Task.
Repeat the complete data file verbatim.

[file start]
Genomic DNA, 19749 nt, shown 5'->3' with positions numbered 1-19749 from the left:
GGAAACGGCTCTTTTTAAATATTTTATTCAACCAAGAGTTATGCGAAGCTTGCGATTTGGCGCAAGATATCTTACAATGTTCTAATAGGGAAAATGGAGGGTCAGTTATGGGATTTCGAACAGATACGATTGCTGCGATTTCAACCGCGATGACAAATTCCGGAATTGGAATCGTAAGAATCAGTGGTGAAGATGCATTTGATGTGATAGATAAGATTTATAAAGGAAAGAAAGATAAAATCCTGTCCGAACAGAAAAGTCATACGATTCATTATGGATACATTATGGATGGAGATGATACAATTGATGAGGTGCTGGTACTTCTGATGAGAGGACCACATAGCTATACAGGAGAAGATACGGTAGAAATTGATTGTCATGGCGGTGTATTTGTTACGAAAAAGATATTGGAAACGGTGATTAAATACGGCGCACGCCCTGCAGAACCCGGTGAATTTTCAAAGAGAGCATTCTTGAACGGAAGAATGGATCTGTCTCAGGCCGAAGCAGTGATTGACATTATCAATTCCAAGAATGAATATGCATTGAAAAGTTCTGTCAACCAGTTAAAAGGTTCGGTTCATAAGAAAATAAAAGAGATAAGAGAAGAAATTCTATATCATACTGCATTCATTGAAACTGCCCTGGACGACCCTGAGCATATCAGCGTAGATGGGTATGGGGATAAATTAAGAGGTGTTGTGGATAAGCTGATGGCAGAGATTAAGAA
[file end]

Genomic DNA, 19749 nt, shown 5'->3' with positions numbered 1-19749 from the left:
GGAAACGGCTCTTTTTAAATATTTTATTCAACCAAGAGTTATGCGAAGCTTGCGATTTGGCGCAAGATATCTTACAATGTTCTAATAGGGAAAATGGAGGGTCAGTTATGGGATTTCGAACAGATACGATTGCTGCGATTTCAACCGCGATGACAAATTCCGGAATTGGAATCGTAAGAATCAGTGGTGAAGATGCATTTGATGTGATAGATAAGATTTATAAAGGAAAGAAAGATAAAATCCTGTCCGAACAGAAAAGTCATACGATTCATTATGGATACATTATGGATGGAGATGATACAATTGATGAGGTGCTGGTACTTCTGATGAGAGGACCACATAGCTATACAGGAGAAGATACGGTAGAAATTGATTGTCATGGCGGTGTATTTGTTACGAAAAAGATATTGGAAACGGTGATTAAATACGGCGCACGCCCTGCAGAACCCGGTGAATTTTCAAAGAGAGCATTCTTGAACGGAAGAATGGATCTGTCTCAGGCCGAAGCAGTGATTGACATTATCAATTCCAAGAATGAATATGCATTGAAAAGTTCTGTCAACCAGTTAAAAGGTTCGGTTCATAAGAAAATAAAAGAGATAAGAGAAGAAATTCTATATCATACTGCATTCATTGAAACTGCCCTGGACGACCCTGAGCATATCAGCGTAGATGGGTATGGGGATAAATTAAGAGGTGTTGTGGATAAGCTGATGGCAGAGATTAAGAA